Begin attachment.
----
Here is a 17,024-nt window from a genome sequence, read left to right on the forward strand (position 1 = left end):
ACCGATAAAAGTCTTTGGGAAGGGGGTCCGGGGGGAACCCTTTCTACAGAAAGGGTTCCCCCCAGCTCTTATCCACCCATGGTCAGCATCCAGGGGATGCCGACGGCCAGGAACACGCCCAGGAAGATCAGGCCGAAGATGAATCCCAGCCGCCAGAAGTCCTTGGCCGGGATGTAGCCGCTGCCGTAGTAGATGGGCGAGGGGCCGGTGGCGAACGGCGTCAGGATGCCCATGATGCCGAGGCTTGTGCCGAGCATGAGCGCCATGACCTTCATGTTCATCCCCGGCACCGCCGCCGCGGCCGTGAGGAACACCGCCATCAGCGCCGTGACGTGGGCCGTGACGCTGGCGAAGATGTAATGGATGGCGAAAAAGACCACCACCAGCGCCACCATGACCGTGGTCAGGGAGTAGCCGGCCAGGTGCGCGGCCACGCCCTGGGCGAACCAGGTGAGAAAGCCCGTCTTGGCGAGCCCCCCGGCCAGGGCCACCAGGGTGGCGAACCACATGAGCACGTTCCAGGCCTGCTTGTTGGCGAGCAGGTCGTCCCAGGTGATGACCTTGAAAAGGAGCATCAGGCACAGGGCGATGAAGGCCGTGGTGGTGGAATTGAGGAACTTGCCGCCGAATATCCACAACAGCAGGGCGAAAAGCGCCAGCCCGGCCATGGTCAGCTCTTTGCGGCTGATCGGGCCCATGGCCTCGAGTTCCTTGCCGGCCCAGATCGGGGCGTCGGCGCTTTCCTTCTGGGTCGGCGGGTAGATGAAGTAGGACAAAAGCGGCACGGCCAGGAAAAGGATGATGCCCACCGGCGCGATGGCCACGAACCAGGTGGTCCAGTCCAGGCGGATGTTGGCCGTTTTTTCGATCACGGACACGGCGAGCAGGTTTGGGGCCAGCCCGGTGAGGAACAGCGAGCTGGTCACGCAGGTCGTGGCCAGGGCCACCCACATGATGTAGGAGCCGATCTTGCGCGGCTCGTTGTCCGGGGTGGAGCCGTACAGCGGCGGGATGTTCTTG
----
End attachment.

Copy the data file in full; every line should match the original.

Here is a 17,024-nt window from a genome sequence, read left to right on the forward strand (position 1 = left end):
ACCGATAAAAGTCTTTGGGAAGGGGGTCCGGGGGGAACCCTTTCTACAGAAAGGGTTCCCCCCAGCTCTTATCCACCCATGGTCAGCATCCAGGGGATGCCGACGGCCAGGAACACGCCCAGGAAGATCAGGCCGAAGATGAATCCCAGCCGCCAGAAGTCCTTGGCCGGGATGTAGCCGCTGCCGTAGTAGATGGGCGAGGGGCCGGTGGCGAACGGCGTCAGGATGCCCATGATGCCGAGGCTTGTGCCGAGCATGAGCGCCATGACCTTCATGTTCATCCCCGGCACCGCCGCCGCGGCCGTGAGGAACACCGCCATCAGCGCCGTGACGTGGGCCGTGACGCTGGCGAAGATGTAATGGATGGCGAAAAAGACCACCACCAGCGCCACCATGACCGTGGTCAGGGAGTAGCCGGCCAGGTGCGCGGCCACGCCCTGGGCGAACCAGGTGAGAAAGCCCGTCTTGGCGAGCCCCCCGGCCAGGGCCACCAGGGTGGCGAACCACATGAGCACGTTCCAGGCCTGCTTGTTGGCGAGCAGGTCGTCCCAGGTGATGACCTTGAAAAGGAGCATCAGGCACAGGGCGATGAAGGCCGTGGTGGTGGAATTGAGGAACTTGCCGCCGAATATCCACAACAGCAGGGCGAAAAGCGCCAGCCCGGCCATGGTCAGCTCTTTGCGGCTGATCGGGCCCATGGCCTCGAGTTCCTTGCCGGCCCAGATCGGGGCGTCGGCGCTTTCCTTCTGGGTCGGCGGGTAGATGAAGTAGGACAAAAGCGGCACGGCCAGGAAAAGGATGATGCCCACCGGCGCGATGGCCACGAACCAGGTGGTCCAGTCCAGGCGGATGTTGGCCGTTTTTTCGATCACGGACACGGCGAGCAGGTTTGGGGCCAGCCCGGTGAGGAACAGCGAGCTGGTCACGCAGGTCGTGGCCAGGGCCACCCACATGATGTAGGAGCCGATCTTGCGCGGCTCGTTGTCCGGGGTGGAGCCGTACAGCGGCGGGATGTTCTTG